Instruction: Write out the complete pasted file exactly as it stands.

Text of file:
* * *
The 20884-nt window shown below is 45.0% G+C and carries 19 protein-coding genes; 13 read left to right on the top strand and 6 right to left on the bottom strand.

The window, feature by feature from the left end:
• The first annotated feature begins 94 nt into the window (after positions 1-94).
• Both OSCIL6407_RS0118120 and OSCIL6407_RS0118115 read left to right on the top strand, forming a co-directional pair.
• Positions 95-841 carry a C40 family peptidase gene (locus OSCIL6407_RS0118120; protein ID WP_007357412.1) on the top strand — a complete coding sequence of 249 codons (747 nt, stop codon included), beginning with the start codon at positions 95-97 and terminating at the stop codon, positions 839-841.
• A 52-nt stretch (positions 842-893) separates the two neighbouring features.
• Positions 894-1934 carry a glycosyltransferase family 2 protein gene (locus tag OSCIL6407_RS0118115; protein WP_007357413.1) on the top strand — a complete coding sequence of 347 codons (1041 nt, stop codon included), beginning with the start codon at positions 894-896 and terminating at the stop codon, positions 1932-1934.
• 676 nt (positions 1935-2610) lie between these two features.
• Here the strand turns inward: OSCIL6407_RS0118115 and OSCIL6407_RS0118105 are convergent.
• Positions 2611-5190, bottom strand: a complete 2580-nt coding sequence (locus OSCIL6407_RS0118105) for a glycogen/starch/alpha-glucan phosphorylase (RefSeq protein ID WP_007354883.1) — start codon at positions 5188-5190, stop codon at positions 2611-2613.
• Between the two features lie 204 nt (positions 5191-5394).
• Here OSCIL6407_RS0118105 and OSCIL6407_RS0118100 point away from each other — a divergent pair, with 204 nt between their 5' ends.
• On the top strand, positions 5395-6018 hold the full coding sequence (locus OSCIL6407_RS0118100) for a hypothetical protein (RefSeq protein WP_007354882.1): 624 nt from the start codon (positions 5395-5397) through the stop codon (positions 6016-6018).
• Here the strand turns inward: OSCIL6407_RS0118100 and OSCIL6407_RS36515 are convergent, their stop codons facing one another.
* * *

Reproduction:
The 20884-nt window shown below is 45.0% G+C and carries 19 protein-coding genes; 13 read left to right on the top strand and 6 right to left on the bottom strand.

The window, feature by feature from the left end:
• The first annotated feature begins 94 nt into the window (after positions 1-94).
• Both OSCIL6407_RS0118120 and OSCIL6407_RS0118115 read left to right on the top strand, forming a co-directional pair.
• Positions 95-841 carry a C40 family peptidase gene (locus OSCIL6407_RS0118120; protein ID WP_007357412.1) on the top strand — a complete coding sequence of 249 codons (747 nt, stop codon included), beginning with the start codon at positions 95-97 and terminating at the stop codon, positions 839-841.
• A 52-nt stretch (positions 842-893) separates the two neighbouring features.
• Positions 894-1934 carry a glycosyltransferase family 2 protein gene (locus tag OSCIL6407_RS0118115; protein WP_007357413.1) on the top strand — a complete coding sequence of 347 codons (1041 nt, stop codon included), beginning with the start codon at positions 894-896 and terminating at the stop codon, positions 1932-1934.
• 676 nt (positions 1935-2610) lie between these two features.
• Here the strand turns inward: OSCIL6407_RS0118115 and OSCIL6407_RS0118105 are convergent.
• Positions 2611-5190, bottom strand: a complete 2580-nt coding sequence (locus OSCIL6407_RS0118105) for a glycogen/starch/alpha-glucan phosphorylase (RefSeq protein ID WP_007354883.1) — start codon at positions 5188-5190, stop codon at positions 2611-2613.
• Between the two features lie 204 nt (positions 5191-5394).
• Here OSCIL6407_RS0118105 and OSCIL6407_RS0118100 point away from each other — a divergent pair, with 204 nt between their 5' ends.
• On the top strand, positions 5395-6018 hold the full coding sequence (locus OSCIL6407_RS0118100) for a hypothetical protein (RefSeq protein WP_007354882.1): 624 nt from the start codon (positions 5395-5397) through the stop codon (positions 6016-6018).
• Here the strand turns inward: OSCIL6407_RS0118100 and OSCIL6407_RS36515 are convergent, their stop codons facing one another.